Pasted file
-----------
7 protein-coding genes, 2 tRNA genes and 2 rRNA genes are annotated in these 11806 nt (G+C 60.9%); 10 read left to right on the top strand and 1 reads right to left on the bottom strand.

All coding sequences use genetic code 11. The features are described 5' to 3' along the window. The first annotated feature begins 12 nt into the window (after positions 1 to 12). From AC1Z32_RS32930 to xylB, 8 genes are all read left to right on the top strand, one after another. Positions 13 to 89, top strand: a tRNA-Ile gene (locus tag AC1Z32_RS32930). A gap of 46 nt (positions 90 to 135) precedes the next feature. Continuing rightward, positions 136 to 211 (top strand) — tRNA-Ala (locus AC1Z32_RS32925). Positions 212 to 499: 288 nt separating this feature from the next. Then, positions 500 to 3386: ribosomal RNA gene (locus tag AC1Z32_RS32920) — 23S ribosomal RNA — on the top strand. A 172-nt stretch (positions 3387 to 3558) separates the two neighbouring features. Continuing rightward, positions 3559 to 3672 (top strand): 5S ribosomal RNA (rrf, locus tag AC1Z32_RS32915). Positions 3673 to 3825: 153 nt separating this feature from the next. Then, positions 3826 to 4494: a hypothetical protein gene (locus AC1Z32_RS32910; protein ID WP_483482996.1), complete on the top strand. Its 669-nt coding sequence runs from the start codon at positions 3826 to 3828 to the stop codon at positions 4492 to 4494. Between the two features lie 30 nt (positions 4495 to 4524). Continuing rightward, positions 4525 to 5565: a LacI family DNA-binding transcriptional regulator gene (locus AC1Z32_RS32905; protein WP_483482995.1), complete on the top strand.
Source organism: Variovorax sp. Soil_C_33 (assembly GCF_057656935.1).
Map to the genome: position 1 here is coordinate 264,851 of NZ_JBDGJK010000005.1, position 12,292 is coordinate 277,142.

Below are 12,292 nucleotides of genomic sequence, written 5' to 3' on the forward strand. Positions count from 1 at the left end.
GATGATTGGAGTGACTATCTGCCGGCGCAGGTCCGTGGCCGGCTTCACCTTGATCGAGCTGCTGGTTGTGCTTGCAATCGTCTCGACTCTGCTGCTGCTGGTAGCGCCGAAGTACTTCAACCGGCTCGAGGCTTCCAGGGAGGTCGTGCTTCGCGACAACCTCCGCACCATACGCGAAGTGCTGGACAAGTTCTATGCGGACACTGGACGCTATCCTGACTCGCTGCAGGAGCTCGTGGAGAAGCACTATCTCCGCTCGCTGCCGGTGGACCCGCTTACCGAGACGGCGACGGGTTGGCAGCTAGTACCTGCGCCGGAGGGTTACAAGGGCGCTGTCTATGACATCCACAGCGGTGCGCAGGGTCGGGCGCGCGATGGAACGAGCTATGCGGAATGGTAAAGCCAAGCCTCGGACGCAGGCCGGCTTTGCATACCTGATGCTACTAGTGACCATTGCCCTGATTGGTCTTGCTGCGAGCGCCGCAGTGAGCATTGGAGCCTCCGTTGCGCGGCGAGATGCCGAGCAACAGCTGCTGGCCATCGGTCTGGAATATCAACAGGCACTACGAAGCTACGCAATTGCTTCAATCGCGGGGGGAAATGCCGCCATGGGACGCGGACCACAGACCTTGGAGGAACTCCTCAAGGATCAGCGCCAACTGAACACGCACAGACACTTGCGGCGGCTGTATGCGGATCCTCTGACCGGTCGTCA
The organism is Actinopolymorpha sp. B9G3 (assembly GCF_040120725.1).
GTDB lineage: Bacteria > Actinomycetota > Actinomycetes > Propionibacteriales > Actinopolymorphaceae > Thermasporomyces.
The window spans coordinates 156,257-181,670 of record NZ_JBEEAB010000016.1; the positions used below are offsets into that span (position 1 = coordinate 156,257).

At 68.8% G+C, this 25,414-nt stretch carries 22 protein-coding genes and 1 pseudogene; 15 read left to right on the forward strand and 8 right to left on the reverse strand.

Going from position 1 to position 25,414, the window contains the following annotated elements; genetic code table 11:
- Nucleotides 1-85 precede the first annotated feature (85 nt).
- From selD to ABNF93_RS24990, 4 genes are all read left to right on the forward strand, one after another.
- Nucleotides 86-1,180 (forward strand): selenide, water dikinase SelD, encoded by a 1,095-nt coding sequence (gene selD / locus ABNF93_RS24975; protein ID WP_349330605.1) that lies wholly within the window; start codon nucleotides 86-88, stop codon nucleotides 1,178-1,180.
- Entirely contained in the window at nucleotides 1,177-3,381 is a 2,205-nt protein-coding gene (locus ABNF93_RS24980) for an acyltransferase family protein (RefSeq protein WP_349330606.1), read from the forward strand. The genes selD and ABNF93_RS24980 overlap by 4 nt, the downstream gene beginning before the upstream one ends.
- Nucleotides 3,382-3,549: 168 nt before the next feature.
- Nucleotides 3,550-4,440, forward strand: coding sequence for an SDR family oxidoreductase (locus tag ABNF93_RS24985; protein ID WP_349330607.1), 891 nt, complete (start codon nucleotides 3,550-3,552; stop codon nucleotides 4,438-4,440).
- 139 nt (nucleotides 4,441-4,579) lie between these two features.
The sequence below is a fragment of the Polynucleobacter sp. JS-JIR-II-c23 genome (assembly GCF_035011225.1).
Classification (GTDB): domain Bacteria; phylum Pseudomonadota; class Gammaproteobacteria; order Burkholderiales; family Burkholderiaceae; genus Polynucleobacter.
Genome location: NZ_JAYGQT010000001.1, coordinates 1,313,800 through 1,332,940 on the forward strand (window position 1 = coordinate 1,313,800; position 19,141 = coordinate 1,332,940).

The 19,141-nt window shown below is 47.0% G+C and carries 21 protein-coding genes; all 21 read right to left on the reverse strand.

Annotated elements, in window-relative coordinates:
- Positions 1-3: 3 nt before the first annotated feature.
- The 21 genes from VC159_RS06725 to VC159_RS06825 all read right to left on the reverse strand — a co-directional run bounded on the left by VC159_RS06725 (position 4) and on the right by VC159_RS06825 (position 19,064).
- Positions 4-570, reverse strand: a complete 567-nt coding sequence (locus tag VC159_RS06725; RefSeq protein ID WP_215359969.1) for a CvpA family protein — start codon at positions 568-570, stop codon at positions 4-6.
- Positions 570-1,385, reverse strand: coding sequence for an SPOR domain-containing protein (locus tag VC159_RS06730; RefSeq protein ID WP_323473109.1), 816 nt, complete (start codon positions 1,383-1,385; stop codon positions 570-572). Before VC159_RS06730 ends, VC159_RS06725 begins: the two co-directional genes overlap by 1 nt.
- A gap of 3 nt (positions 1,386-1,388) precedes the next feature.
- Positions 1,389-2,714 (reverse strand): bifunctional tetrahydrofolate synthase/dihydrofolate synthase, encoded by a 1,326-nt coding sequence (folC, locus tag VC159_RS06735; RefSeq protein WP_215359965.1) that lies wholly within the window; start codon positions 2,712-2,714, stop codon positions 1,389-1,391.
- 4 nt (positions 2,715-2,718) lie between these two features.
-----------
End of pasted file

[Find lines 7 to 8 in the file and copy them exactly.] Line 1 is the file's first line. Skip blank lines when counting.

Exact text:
The organism is Actinopolymorpha sp. B9G3 (assembly GCF_040120725.1).
GTDB lineage: Bacteria > Actinomycetota > Actinomycetes > Propionibacteriales > Actinopolymorphaceae > Thermasporomyces.